Thanks for coming to my burg and eating at my most favorite place in Petaluma. I am glad there are others finally talking about my find! Proof positive that one can eat well on the East Side of Petaluma-- no need to go downtown for a meal (ps there are a few other favorites on my list). BTW chowhounders are witty, urbane and fun for a bit of hang out time...
If y'all want food hotter-- the chef will happily oblige--- just make the request when you order....
Looking forward to the next Chowhound Event in Sonoma County-- we truly rock up here in all the most unexpected places...
Mick, thanks for the thread starter. I enjoy Indian food, but I don't know much about it, and Nepalese food is unexplored territory for me.
Normally at a good Indian restaurant I sort of experience the meal as a delicious red-brown curry blur, mixed with bread or rice. Not really discerning Chowhound behavior, perhaps, but I do enjoy it. This time was different, both because the food merited some extra attention, and because I had a knowledgeable guide in kare raisu, across the table, pointing out distinctive characteristics and interesting spices.
I'll report on what really caught my attention:
Momos. I have to agree that these were one of the standouts. Steamed dumping-buns, you know, to all outside appearances, the Chinese sort that are dull while and of dumpling (not bread) texture, with a little dimple in the top surrounded by pleats. Inside was a surprising juicy spiced lamb concoction, and the green sauce just made it all come together. The texture of the dumping wrapped was just right, firm and thick enough to have its own character, which works well, as long as the filling has enough power to balance it, and this one certainly did. A fantastic dish, new to me, and I agree that it's a must-order.
Smoked lamb. If it's smoked, it's only a little, but nice seasoned chunks of cold rare lamb. Very good.
Onion Bahiji: Lime-sized knobby chunks of dark fried crunch. More of a textured snack than a dish, but definitely should be on your order list if you're in a large enough group. The two dipping sauces, one the green coriander that came with the dumplings, the other tamarind, were terrific.
The prawns and the veggies didn't make that much impression on me, though the white delicate creamy prawn dish certainly offered a distinctive change of pace from the richer curries.
The one with the potatoes, though, the Rogan Josh, I liked that one a lot. Too much coriander? Not for me.This dish managed to bring out the elusive lemoniness of coriander, despite all of the other interesting spice impressions in the dish, in a way that I found very appealing. A big winner in my book.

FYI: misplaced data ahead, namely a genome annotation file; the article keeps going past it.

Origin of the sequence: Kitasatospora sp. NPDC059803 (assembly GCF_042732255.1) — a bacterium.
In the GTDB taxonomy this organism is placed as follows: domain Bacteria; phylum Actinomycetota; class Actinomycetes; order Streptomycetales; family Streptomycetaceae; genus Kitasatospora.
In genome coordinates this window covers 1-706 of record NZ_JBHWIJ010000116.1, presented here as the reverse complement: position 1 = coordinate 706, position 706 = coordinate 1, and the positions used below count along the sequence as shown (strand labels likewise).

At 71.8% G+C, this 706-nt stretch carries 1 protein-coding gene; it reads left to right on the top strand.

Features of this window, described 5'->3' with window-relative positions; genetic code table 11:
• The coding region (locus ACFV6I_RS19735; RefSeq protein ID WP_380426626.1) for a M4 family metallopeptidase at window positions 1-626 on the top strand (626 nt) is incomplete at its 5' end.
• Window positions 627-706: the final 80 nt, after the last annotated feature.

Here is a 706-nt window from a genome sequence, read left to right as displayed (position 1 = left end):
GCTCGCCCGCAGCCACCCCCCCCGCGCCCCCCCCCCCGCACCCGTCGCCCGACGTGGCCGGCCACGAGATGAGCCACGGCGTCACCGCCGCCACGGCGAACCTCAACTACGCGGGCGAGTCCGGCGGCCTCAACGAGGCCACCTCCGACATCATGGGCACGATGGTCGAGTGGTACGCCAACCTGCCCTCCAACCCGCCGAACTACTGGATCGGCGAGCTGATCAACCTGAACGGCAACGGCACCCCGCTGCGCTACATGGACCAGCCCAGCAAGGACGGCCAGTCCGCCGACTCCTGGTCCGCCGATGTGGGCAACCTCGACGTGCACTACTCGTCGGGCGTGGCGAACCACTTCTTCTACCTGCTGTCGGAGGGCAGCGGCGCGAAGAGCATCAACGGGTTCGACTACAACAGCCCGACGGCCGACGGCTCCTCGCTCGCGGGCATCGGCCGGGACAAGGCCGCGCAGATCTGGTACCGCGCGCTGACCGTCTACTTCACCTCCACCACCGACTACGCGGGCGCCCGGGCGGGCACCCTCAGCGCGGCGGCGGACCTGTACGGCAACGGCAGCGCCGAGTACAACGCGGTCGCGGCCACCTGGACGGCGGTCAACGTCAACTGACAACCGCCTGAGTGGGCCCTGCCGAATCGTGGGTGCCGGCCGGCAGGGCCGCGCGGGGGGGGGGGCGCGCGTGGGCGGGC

The Vindaloo was delicious, but no specifics remain in my memory.
The chick pea dish, I passed over earlier in a curry blur, but went back to it after hearing kare raisu sing its praises. I'm glad I did. It truly is special, though my memory has not retained descriptors. I just don't have the right hollows carved out in my brain for this cuisine yet, so details tend to flee. Maybe after a few more visits, the place is right across town for me.
I liked the potato-filled bread a lot. Two thin outer layers, with 1/8" of spiced potato in between, it wasn't strongly flavored, but had a terrific homey texture and I found it very fulfilling. The other bread was decent, and certainly wonderful with the curries, but didn't make an impression on my as a separate thing. I really do think of these breads as essential curry accompaniment, and don't tend to evaluate them outside that context.
The cottage-cheese-like rice dessert in a bowl didn't do anything in particular for me, but the Galub Jamun, if that's the balls of whatever-it-was, soaked with rosewater, I found very compelling in a subtle way. Sort of a soaked-sponge-cake appeal, but with just the bare minimum of sweetness. Refreshing, somehow. Wasn't too popular with much of the table, but I liked it.
The meal was a pleasure, both food and company. Thanks for discovering this place, Dr Mimi. It's great to have a place like this in my town, and I will certainly go back.
What a great place for the snarky family's first chowdown! The food was fabulous and the company was great. I'm sorry Kare Raisu is leaving us for points south, and look forward to his visits back our way.
Here's the snarky rundown:
We started with the momos, a heavenly version of a potsticker. The dough was more substantial than Chinese potstickers, and the filling was out of this world. Ground lamb with incredible spices. The lamb in every dish we had (four lamb dishes in all) was so fresh, and so versatile. It was perfectly cooked in each, and tasted differently in each. What a treat!
Next came the smoked lamb. Husband and I had a split decision on this, he with the thumb's up. I swear the menu said "sliced smoked lamb," but what arrived was served like a cut up sausage. The taste was too mild for me, but husband thought they were very good.